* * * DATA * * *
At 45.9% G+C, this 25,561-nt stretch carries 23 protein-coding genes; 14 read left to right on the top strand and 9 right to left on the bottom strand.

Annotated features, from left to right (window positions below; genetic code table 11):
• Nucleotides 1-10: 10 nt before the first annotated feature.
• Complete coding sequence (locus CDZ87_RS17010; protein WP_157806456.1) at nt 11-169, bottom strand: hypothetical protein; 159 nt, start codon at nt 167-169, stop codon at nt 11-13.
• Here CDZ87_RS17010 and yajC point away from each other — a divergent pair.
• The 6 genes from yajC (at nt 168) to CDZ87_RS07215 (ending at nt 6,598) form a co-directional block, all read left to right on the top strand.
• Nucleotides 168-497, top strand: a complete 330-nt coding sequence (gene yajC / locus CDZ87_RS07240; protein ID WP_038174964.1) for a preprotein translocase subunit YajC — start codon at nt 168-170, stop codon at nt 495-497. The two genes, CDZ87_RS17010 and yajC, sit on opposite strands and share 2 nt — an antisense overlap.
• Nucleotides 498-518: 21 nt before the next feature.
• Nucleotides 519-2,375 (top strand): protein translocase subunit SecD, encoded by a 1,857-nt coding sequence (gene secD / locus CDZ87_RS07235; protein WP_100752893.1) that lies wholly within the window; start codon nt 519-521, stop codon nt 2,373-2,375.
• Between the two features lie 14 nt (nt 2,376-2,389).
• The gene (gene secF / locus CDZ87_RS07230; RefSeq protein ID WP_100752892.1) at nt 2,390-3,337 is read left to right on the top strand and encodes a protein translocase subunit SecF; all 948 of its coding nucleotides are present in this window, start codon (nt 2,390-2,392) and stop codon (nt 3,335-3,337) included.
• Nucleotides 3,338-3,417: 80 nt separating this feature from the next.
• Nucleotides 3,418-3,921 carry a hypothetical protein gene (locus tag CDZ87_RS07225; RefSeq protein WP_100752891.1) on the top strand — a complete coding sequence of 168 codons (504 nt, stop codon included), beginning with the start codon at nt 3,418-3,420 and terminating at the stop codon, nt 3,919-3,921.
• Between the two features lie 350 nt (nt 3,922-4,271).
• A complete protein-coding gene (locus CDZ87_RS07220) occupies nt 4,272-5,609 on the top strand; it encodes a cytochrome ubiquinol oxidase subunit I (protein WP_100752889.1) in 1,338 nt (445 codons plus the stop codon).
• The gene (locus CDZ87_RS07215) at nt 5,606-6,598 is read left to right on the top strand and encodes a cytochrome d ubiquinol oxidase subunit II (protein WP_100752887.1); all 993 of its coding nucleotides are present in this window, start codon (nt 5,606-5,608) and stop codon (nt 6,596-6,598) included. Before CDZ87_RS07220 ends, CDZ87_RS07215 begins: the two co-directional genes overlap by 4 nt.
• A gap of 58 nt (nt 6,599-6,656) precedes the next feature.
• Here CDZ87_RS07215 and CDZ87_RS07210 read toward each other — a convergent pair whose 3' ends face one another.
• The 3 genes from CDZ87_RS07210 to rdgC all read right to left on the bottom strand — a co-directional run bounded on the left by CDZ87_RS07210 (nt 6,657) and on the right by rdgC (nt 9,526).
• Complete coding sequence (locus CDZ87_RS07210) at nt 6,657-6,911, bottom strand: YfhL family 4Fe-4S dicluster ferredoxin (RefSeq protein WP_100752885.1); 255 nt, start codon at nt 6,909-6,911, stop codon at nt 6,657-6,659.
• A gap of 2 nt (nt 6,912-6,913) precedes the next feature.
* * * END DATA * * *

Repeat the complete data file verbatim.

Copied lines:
At 45.9% G+C, this 25,561-nt stretch carries 23 protein-coding genes; 14 read left to right on the top strand and 9 right to left on the bottom strand.

Annotated features, from left to right (window positions below; genetic code table 11):
• Nucleotides 1-10: 10 nt before the first annotated feature.
• Complete coding sequence (locus CDZ87_RS17010; protein WP_157806456.1) at nt 11-169, bottom strand: hypothetical protein; 159 nt, start codon at nt 167-169, stop codon at nt 11-13.
• Here CDZ87_RS17010 and yajC point away from each other — a divergent pair.
• The 6 genes from yajC (at nt 168) to CDZ87_RS07215 (ending at nt 6,598) form a co-directional block, all read left to right on the top strand.
• Nucleotides 168-497, top strand: a complete 330-nt coding sequence (gene yajC / locus CDZ87_RS07240; protein ID WP_038174964.1) for a preprotein translocase subunit YajC — start codon at nt 168-170, stop codon at nt 495-497. The two genes, CDZ87_RS17010 and yajC, sit on opposite strands and share 2 nt — an antisense overlap.
• Nucleotides 498-518: 21 nt before the next feature.
• Nucleotides 519-2,375 (top strand): protein translocase subunit SecD, encoded by a 1,857-nt coding sequence (gene secD / locus CDZ87_RS07235; protein WP_100752893.1) that lies wholly within the window; start codon nt 519-521, stop codon nt 2,373-2,375.
• Between the two features lie 14 nt (nt 2,376-2,389).
• The gene (gene secF / locus CDZ87_RS07230; RefSeq protein ID WP_100752892.1) at nt 2,390-3,337 is read left to right on the top strand and encodes a protein translocase subunit SecF; all 948 of its coding nucleotides are present in this window, start codon (nt 2,390-2,392) and stop codon (nt 3,335-3,337) included.
• Nucleotides 3,338-3,417: 80 nt separating this feature from the next.
• Nucleotides 3,418-3,921 carry a hypothetical protein gene (locus tag CDZ87_RS07225; RefSeq protein WP_100752891.1) on the top strand — a complete coding sequence of 168 codons (504 nt, stop codon included), beginning with the start codon at nt 3,418-3,420 and terminating at the stop codon, nt 3,919-3,921.
• Between the two features lie 350 nt (nt 3,922-4,271).
• A complete protein-coding gene (locus CDZ87_RS07220) occupies nt 4,272-5,609 on the top strand; it encodes a cytochrome ubiquinol oxidase subunit I (protein WP_100752889.1) in 1,338 nt (445 codons plus the stop codon).
• The gene (locus CDZ87_RS07215) at nt 5,606-6,598 is read left to right on the top strand and encodes a cytochrome d ubiquinol oxidase subunit II (protein WP_100752887.1); all 993 of its coding nucleotides are present in this window, start codon (nt 5,606-5,608) and stop codon (nt 6,596-6,598) included. Before CDZ87_RS07220 ends, CDZ87_RS07215 begins: the two co-directional genes overlap by 4 nt.
• A gap of 58 nt (nt 6,599-6,656) precedes the next feature.
• Here CDZ87_RS07215 and CDZ87_RS07210 read toward each other — a convergent pair whose 3' ends face one another.
• The 3 genes from CDZ87_RS07210 to rdgC all read right to left on the bottom strand — a co-directional run bounded on the left by CDZ87_RS07210 (nt 6,657) and on the right by rdgC (nt 9,526).
• Complete coding sequence (locus CDZ87_RS07210) at nt 6,657-6,911, bottom strand: YfhL family 4Fe-4S dicluster ferredoxin (RefSeq protein WP_100752885.1); 255 nt, start codon at nt 6,909-6,911, stop codon at nt 6,657-6,659.
• A gap of 2 nt (nt 6,912-6,913) precedes the next feature.